Self-insured companies are not in the business of insurance, said the First Circuit recently in Bingham v. Supervalu. This is significant, because Chapter 176D of Massachusetts law prohibits those “in the business of insurance” from failing to promptly and equitably settle claims when liability has become reasonably clear. The penalties for failure to settle a claim can be severe, and may include liability for up to three times the amount of any judgment entered.
Like many large companies, Supervalu, Inc. maintains a centralized risk management system whereby it negotiates and resolves claims made against it or its subsidiaries that are below its self-insured retention. Supervalu employs claims adjusters to perform these functions and once a claim is settled, it issues payment from a central account on behalf of the entity against which the claim was made.
According to the First Circuit, this structure does not require a finding that the company is “in the business of insurance.” The First Circuit relied heavily on the self-insured exemption created by the 2004 Massachusetts Supreme Judicial Court decision Morrison v. Toys “R” Us, Inc., Mass. In Morrison, the SJC held that Chapter 176D could not legitimately be extended to a self-insurer, because the self-insurer has no contractual obligation to settle a plaintiff’s claim and is not regulated by Massachusetts for insurance activities. The First Circuit also held that the structure does not transform a company into a captive insurer or a third-party administrator, both subject to Chapter 176D.
The underlying litigation in Bingham, demonstrates the significance of the “in the business of insurance” limitation. Had an insurer handled the claim as Supervalu did, it very likely would have been found to have violated Chapter 176D.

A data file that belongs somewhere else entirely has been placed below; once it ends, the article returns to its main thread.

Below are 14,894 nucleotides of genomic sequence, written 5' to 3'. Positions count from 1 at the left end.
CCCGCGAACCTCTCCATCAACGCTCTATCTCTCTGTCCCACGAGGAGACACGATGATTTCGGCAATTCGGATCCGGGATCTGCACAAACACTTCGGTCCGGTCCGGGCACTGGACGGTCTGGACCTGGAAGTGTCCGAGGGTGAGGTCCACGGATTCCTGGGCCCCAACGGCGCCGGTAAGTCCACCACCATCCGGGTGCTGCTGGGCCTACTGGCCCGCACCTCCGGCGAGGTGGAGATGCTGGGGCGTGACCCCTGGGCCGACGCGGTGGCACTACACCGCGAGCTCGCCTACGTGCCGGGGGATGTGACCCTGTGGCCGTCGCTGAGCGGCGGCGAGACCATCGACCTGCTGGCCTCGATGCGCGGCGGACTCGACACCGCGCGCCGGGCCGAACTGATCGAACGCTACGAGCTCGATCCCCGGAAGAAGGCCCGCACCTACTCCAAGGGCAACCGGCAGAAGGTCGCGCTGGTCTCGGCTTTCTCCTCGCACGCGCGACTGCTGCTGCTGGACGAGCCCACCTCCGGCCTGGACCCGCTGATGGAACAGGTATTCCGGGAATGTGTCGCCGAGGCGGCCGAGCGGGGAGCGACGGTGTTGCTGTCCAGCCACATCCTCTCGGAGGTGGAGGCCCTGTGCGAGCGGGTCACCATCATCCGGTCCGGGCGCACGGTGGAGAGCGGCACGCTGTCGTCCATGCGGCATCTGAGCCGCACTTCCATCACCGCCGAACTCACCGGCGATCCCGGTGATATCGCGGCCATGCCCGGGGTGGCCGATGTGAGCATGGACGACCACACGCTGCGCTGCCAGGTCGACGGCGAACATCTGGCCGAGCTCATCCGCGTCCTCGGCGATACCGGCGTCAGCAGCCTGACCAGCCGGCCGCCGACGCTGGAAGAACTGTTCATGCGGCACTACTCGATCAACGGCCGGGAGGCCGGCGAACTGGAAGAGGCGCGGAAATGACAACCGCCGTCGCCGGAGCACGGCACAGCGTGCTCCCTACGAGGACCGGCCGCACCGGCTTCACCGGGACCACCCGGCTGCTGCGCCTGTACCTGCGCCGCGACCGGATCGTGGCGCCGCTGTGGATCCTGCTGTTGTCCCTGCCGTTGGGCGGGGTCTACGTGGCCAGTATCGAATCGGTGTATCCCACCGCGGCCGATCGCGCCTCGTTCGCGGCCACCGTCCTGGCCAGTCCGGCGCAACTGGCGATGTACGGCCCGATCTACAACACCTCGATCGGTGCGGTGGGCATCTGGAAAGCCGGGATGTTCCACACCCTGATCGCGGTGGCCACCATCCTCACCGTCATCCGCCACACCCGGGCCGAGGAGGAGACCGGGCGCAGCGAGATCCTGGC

The plaintiff filed a negligence claim against Shaw’s Supermarket, a Supervalu subsidiary. Supervalu had the authority to negotiate and settle the claim. Two years into the suit, the trial court entered judgment against Shaw’s for failing to answer the plaintiff’s interrogatories and awarded more than $300,000 in damages. Rather than paying the judgment, Supervalu directed Shaw’s to appeal to the Massachusetts Appeals Court, who summarily affirmed the trial court. Supervalu then threatened that it would seek further appellate review at the Massachusetts Supreme Judicial Court. Facing the risk of protracted litigation, the plaintiff agreed to a $475,000 settlement with Shaw’s, which represented a figure slightly below the sum of the original award and the post-judgment interest that had accrued. After the settlement, the plaintiff made a demand to Supervalu for just over $1 million based on Supervalu’s failure to promptly and fairly resolve the plaintiff’s claim against Shaw’s in violation of Massachusetts law. After Supervalu declined to pay, the plaintiff filed suit alleging a violation of Chapter 176D based on Supervalu’s “willful” and “frivolous” delay in resolving the underlying litigation.